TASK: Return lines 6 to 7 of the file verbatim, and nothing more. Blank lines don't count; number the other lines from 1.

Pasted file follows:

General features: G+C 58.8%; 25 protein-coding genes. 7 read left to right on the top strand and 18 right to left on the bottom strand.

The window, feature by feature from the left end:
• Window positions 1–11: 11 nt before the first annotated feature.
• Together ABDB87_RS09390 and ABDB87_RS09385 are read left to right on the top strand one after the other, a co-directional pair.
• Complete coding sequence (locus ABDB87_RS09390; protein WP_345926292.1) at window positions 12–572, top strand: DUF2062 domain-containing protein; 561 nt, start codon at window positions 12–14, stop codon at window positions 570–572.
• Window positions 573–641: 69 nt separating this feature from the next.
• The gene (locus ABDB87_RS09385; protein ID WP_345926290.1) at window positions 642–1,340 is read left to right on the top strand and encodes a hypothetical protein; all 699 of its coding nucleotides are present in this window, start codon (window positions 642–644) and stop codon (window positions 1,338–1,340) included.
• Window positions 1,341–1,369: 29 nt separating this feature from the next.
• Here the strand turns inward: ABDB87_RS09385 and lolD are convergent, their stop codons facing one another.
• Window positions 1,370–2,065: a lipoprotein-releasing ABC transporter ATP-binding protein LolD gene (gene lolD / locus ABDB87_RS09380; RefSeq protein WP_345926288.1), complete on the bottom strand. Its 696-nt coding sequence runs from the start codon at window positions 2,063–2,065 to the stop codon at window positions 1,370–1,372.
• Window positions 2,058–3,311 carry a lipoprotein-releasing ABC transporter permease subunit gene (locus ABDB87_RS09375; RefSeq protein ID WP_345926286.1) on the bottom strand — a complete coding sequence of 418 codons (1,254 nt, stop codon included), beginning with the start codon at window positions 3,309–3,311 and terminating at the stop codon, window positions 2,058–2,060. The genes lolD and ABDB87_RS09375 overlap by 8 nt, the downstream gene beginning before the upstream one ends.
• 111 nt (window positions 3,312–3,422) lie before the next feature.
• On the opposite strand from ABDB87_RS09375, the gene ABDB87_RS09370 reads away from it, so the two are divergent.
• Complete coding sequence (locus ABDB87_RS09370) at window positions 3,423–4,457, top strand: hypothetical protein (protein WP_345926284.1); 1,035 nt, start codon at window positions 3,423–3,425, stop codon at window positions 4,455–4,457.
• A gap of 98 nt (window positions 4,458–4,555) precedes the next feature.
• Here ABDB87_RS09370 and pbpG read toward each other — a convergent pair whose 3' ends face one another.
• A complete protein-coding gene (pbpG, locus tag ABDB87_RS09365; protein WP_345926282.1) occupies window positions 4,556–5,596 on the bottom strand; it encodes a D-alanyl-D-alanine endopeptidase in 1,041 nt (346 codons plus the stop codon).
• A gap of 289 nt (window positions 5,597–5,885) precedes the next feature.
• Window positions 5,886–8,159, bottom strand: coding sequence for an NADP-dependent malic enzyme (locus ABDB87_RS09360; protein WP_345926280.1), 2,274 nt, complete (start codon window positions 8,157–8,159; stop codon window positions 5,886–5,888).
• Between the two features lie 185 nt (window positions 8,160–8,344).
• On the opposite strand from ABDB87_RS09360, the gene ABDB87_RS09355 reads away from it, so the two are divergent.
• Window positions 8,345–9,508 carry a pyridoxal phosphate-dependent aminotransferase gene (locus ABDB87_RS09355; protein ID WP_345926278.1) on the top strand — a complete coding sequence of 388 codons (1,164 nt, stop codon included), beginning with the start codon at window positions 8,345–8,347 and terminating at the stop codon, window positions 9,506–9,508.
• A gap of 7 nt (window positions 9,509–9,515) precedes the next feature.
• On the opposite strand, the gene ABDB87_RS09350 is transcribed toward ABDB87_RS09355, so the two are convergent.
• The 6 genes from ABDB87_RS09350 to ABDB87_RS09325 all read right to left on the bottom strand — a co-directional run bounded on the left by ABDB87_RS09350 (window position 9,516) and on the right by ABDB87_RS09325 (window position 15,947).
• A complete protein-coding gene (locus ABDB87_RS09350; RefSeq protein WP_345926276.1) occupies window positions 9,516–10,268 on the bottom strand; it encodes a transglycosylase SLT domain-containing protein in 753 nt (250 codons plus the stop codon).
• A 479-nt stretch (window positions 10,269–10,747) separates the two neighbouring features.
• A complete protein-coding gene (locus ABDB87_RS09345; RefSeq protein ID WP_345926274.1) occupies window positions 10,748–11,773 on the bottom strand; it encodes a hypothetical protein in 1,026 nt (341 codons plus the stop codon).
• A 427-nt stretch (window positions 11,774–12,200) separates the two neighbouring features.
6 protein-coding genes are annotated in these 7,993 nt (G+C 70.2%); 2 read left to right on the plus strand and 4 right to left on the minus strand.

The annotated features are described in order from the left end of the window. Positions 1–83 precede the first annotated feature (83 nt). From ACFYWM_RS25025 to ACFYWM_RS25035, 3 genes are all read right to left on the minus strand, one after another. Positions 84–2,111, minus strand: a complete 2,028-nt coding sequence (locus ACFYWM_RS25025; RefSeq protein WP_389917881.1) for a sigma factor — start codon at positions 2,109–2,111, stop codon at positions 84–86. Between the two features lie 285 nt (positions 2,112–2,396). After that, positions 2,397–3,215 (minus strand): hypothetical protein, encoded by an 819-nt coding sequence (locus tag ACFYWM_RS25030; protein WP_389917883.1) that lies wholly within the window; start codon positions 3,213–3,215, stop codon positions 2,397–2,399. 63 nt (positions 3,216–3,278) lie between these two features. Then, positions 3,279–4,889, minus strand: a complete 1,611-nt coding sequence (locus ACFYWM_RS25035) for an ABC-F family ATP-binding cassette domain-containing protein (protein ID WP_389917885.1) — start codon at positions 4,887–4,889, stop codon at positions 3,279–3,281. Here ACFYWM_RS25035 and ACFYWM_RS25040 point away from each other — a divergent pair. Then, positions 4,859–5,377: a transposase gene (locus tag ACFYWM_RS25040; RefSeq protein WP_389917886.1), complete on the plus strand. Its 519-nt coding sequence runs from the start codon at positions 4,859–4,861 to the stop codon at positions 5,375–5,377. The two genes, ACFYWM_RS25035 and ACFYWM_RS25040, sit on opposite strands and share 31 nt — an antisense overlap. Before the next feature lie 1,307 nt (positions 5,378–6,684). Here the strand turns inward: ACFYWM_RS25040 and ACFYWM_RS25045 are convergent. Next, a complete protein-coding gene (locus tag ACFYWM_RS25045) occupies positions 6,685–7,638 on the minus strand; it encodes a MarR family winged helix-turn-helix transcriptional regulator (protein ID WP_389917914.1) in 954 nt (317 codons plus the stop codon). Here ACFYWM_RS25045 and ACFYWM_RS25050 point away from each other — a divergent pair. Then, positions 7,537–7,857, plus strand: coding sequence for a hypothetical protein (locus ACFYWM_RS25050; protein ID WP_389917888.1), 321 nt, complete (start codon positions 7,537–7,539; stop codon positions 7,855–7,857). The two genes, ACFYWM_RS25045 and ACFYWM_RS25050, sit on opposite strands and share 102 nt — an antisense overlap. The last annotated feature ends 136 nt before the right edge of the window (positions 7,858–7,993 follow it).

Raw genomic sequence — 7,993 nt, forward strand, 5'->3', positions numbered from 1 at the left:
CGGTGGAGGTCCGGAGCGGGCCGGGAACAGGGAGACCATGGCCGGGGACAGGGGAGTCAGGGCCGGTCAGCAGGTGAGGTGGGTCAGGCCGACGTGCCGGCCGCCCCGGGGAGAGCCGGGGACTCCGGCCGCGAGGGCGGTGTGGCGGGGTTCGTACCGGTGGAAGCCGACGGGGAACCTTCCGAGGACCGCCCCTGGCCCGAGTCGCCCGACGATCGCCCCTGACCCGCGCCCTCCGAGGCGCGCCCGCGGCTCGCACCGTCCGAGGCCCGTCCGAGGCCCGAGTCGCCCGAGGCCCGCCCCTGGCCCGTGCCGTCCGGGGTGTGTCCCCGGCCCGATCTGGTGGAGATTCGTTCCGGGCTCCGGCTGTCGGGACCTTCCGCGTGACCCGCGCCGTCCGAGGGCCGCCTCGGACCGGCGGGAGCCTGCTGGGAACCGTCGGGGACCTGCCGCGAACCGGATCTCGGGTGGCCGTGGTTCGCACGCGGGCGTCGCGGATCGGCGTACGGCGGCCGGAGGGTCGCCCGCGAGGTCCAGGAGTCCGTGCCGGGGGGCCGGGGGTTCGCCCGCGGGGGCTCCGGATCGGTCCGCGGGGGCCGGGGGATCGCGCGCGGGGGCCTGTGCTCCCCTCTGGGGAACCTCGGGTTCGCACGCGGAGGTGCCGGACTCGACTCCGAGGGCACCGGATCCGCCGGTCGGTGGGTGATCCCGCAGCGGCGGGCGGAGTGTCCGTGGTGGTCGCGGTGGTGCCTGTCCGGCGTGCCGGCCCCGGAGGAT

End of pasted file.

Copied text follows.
• Window positions 573–641: 69 nt separating this feature from the next.
• The gene (locus ABDB87_RS09385; protein ID WP_345926290.1) at window positions 642–1,340 is read left to right on the top strand and encodes a hypothetical protein; all 699 of its coding nucleotides are present in this window, start codon (window positions 642–644) and stop codon (window positions 1,338–1,340) included.